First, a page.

nicotine from e-cigs for PD

[Update: it seems pretty rough on my throat, and it just does not seem strong. Maybe the nicotine concentrate is not good or something. I'm going back to the gum. ]

Nicotine is the strongest substance we know of in preventing and/or slowing Parkinson's. Surprisingly, it does not seem to cause cancer in animals, but it has caused cancer in test tube. A derivative of nicotine, "NNK" appears the be the most potent cancer causing agent in cigarettes, second-hand smoke, and chewing tobacco. NNK comes from nicotine during the curing of tobacco and during the high heat of smoking. The amount of NNK in e-cig liquids is about 1000 times less than it is in burnt cigarette smoke, and the lower temperature of e-cigs is not supposed to generate NNK from the nicotine. I bought the equivalent of 300 packs of cigarettes for $26 ($0.08 per pack) by mixing the nicotine concentrate from nicvape with VG oil from amazon (0.1 ml to 0.2 ml of 100 mg nicotine/ml concentrate with 1 ml VG oil and 0.1 ml water). Two e-cigs pens cost $13 from ebay. If you do a google search, all you can find are $40 models. The pre-mixed liquids are also expensive.

There are other carcinogens in cigarettes, but the situation is similar in regards to them. Nicotine is not safe, and may assist existing cancer and appears to have some negative effects in arteriosclerosis, but it generally regarded by health authorities to be at least 20 times safer than cigarettes, except it is still addictive.

Just mixing the liquid and taking drops of it orally would be like nicotine gum, except a lot cheaper. Mixing with DMSO can carry it through the skin....a lot cheaper than buying patches.


NNK in e-cig liquids:

1 ml e-cig liquid is about 20 cigarettes:


e-cig temperatures supposedly do not generate NNK

Amount of NNK from cigarettes

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11 Replies

  • I have used nicotine lozenges for a long time. I used them to give up smoking and never gave them up! When I was researching my PD diagnosis I was quite cheered up to read the stuff about nicotine. I prefer the lozenges to the gum.

  • I just started the e-cig. I prefer it to gum because I can control the burn of the nicotine in my throat better. I never smoked. Nicotine actually generates a type of neuron connections that PD is deficient in within 24 hours of a single dose. During withdrawel, those connections are lost. Cycling into and out of the nicotine dependency (like 3 to 6 days on, 3 to 6 days off) might cause symptoms to worsen during the off period, but it might also train the cells to regenerate those connections better. I mean, the neurons might get better at recovering from withdrawel better. This is like exercise where you hurt the muscles and other tissue and then let them recover over 1 to 7 days. The cells get better at recovery and get fundamentally healthier.

  • I was vaping nicotene (organic and Propylene-free) but it only increased my anxiety since it stimulates the adrenal glands, I became hooked on it, and somewhat difficult to get off, so for someone with restless leg problems and high anxiety it may not be all that great.

    Thanks, Suzie

  • I tried nicotine gum and became violently sick, vomiting and dizzy and fainting. Is it because I never smoked and need to get used to it?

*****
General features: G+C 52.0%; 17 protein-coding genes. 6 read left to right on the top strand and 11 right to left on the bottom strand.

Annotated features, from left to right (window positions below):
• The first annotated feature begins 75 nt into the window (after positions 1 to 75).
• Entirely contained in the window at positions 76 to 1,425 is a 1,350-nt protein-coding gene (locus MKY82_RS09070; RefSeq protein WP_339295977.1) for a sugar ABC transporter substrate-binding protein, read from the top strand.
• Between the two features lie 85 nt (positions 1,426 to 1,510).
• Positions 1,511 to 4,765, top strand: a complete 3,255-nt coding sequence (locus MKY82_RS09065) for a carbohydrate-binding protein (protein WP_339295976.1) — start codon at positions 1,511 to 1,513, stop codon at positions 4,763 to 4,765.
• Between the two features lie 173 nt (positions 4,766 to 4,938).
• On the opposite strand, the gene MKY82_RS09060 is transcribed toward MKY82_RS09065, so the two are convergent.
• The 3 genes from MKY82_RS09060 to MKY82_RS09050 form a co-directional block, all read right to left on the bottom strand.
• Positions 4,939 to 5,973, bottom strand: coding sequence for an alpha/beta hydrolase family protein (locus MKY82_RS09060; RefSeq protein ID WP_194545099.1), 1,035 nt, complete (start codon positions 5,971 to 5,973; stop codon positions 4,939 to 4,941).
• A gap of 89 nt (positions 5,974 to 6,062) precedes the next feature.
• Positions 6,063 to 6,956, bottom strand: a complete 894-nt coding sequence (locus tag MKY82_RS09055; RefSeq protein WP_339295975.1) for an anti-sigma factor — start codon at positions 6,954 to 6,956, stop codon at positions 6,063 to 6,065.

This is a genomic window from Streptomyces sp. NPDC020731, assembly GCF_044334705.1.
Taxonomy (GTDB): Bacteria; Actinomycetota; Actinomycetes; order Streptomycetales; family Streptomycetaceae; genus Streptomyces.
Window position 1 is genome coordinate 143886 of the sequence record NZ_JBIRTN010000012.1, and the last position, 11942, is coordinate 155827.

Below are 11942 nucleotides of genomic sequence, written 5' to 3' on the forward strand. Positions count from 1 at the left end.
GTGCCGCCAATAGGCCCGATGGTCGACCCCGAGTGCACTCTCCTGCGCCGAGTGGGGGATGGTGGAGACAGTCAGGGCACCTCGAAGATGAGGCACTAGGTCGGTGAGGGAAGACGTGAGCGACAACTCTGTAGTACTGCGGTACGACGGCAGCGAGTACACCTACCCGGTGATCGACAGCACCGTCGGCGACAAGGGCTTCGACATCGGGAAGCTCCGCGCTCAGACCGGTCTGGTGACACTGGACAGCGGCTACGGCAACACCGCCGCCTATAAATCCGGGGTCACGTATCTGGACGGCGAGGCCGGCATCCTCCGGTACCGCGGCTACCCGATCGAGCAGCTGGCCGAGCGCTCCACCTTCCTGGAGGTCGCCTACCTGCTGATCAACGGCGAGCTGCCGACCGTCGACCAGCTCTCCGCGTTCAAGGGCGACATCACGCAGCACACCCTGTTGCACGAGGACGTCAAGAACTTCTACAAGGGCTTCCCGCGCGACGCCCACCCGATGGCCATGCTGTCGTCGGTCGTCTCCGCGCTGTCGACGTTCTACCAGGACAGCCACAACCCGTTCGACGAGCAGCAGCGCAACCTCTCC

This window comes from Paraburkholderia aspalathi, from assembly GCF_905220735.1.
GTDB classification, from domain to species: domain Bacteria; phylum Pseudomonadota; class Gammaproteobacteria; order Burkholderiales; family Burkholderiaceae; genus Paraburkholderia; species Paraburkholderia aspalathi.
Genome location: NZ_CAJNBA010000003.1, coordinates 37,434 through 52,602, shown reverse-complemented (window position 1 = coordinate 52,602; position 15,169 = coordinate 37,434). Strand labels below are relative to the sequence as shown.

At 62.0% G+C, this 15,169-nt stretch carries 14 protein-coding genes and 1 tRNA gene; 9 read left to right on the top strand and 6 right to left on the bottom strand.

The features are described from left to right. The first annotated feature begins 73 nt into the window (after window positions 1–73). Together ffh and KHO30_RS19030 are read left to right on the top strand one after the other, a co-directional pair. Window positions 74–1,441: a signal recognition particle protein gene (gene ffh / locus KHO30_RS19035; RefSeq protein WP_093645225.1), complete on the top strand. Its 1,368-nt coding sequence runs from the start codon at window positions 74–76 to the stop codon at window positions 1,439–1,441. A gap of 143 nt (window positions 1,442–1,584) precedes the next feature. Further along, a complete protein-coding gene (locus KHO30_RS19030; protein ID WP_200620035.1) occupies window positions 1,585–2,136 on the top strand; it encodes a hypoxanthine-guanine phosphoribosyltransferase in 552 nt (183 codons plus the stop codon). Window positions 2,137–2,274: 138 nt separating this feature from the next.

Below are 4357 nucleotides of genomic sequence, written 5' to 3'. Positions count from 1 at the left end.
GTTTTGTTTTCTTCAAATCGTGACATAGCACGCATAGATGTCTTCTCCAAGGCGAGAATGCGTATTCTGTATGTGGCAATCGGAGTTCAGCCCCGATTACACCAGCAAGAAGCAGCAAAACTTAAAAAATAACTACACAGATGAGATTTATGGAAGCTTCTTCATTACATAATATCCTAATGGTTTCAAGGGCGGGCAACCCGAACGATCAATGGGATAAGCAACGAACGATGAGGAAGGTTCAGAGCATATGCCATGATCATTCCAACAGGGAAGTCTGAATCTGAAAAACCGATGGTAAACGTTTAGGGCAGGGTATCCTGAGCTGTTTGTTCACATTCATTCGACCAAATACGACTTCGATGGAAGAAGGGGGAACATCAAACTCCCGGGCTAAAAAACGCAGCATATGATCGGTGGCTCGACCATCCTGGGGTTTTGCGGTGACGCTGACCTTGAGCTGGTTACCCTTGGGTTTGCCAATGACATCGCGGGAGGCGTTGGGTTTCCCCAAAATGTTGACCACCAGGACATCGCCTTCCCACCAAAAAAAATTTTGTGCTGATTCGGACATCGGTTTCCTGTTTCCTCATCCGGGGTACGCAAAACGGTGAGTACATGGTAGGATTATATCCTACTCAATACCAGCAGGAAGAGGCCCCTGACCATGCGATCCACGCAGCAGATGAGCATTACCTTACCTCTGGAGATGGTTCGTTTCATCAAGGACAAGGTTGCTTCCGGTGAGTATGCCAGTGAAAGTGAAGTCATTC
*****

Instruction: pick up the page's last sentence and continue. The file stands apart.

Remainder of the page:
• Yes, nicotine causes you to be more dizzy and nauseous. I can barely tolerate 2 of the 4 mg gums per day, and that's after a year of trying it on most days. They no longer cause noticeable dizziness or anything, but nicotine to me just isn't very enjoyable as something to ingest or smoke. But my works better with it. Half of the reason I do not like nicotine is because I feel guilty ingesting it because it still feels like I am smoking something toxic and with a social stigma. To me, cigarettes seem less socially acceptable than marijuana.

  • Almost certainly. Nicotine is quite strong. It's also very addictive and I wouldn't be using it if it were not for the fact that it stops me smoking! It's almost as expensive....

  • Does anyone use a nicotine patch?

  • Patches are kind of expensive. Mixing the nicotine concentrate with about 5 times more VG oil than I described in the original post, using something like 0.1 ml and adding an equal amount of DMSO to carry it through the skin would probably work as good as a patch, except it would be a sudden dose like a cigarette (or two) instead of time-release. You would need to feel comfortable with calculating the amount needed and then test carefully starting with less. 1 cigarette delivers about 1 mg of nicotine and I would start from there. The 1.2 ml in the e-cig I described in the original post is supposed to be 20 cigarettes and applying that much to the skin at once with DMSO would probably burn like crazy and cause enough dizziness and nausea to make one want to go to the emergency room. I've licked small drops of the 1.2 ml e-cig concoction and it burns tongue a little just like the nicotine gum. After handling the 100 mg/ml nicotine concentrate I wiped my fingers dry and then licked one of them which caused my tongue to burn a lot, so it's definitely a "handle-with-care" thing.

  • I used the patch to stop smoking. The only thing that ever worked for me. Haven't smoked in 1 1/2 years.

  • Update: it seems pretty rough on my throat, and it just does not seem strong.  Maybe the nicotine concentrate is not good or something.  I'm going back to the gum

  • Nicotine raises blood pressure so be advised.

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